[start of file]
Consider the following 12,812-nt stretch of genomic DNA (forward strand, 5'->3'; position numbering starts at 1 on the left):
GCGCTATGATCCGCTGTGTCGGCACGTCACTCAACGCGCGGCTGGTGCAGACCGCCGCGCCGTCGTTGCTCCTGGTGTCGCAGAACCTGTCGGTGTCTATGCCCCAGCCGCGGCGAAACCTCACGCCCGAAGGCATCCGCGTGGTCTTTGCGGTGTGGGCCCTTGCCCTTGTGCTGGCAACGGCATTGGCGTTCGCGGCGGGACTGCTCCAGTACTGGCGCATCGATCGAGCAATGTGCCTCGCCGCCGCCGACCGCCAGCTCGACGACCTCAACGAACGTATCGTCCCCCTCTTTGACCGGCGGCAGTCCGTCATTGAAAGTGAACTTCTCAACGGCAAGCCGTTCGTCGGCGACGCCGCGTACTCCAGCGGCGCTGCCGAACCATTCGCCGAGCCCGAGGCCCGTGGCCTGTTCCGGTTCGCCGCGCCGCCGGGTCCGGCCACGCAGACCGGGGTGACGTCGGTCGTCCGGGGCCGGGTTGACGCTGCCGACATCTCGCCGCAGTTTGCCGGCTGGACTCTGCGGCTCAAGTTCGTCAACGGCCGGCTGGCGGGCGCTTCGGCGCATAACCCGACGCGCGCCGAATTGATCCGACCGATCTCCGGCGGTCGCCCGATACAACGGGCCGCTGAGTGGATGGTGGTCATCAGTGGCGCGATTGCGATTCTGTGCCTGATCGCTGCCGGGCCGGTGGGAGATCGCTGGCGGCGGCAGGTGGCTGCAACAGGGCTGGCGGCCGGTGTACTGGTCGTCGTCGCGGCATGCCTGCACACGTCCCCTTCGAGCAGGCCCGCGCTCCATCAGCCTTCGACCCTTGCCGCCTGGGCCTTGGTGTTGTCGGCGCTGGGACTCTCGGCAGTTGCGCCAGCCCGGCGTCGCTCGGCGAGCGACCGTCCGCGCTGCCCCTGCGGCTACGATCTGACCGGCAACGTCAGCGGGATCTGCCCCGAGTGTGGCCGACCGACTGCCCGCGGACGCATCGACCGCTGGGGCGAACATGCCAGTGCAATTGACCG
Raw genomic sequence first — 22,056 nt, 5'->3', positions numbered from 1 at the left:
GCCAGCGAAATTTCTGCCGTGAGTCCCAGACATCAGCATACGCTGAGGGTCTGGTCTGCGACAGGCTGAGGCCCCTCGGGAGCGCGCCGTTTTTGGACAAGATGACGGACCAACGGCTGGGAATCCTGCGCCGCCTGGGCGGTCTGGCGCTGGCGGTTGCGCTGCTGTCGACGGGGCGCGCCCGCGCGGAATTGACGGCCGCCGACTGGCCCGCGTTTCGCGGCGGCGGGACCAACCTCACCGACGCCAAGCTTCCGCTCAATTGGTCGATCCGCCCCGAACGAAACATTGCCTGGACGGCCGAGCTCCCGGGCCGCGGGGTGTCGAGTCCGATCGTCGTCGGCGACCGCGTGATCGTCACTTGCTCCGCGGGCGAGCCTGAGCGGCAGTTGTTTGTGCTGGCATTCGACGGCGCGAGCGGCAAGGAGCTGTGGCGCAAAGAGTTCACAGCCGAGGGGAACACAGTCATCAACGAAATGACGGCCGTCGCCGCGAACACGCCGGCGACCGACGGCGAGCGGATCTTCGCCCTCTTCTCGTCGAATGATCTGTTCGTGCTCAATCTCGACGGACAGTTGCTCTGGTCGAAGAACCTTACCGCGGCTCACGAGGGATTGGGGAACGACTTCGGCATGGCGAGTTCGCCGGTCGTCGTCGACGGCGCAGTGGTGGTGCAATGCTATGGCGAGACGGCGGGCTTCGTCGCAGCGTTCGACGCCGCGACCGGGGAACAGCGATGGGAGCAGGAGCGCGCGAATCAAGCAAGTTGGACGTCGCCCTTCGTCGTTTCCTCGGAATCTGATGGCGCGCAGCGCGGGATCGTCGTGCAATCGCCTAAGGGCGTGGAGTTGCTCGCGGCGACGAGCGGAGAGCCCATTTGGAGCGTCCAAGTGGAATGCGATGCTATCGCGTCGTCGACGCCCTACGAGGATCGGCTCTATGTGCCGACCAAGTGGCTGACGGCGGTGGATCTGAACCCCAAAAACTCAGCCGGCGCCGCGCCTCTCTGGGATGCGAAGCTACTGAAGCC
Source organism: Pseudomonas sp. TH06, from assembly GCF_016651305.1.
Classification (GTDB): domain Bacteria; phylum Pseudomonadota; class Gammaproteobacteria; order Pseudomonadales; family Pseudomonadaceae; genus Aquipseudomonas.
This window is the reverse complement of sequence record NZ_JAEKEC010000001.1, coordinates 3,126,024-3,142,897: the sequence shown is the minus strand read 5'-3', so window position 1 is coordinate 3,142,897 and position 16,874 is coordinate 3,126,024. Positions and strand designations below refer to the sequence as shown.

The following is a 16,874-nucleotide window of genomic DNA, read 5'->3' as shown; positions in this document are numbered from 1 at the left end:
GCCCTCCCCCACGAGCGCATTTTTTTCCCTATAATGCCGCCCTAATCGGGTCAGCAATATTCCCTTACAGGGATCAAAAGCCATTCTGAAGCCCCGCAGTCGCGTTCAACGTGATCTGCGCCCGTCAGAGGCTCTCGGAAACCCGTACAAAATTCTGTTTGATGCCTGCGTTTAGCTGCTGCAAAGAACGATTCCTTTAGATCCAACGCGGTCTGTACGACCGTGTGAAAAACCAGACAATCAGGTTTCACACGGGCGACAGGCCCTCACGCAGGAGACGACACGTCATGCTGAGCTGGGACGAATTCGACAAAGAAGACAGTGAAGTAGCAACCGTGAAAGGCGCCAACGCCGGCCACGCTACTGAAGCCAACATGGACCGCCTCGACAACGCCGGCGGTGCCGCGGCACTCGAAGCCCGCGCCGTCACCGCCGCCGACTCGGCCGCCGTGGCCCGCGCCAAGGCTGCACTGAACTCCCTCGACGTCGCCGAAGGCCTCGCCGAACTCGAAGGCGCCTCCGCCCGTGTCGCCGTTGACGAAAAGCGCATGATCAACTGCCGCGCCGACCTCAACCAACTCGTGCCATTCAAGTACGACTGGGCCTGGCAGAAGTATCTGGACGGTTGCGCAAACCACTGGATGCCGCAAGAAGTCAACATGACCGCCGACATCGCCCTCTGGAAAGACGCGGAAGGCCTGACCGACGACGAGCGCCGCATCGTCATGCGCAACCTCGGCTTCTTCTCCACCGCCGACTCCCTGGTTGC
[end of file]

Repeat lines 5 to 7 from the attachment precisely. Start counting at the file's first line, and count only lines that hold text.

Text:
Source organism: Pseudomonas sp. TH06, from assembly GCF_016651305.1.
Classification (GTDB): domain Bacteria; phylum Pseudomonadota; class Gammaproteobacteria; order Pseudomonadales; family Pseudomonadaceae; genus Aquipseudomonas.
This window is the reverse complement of sequence record NZ_JAEKEC010000001.1, coordinates 3,126,024-3,142,897: the sequence shown is the minus strand read 5'-3', so window position 1 is coordinate 3,142,897 and position 16,874 is coordinate 3,126,024. Positions and strand designations below refer to the sequence as shown.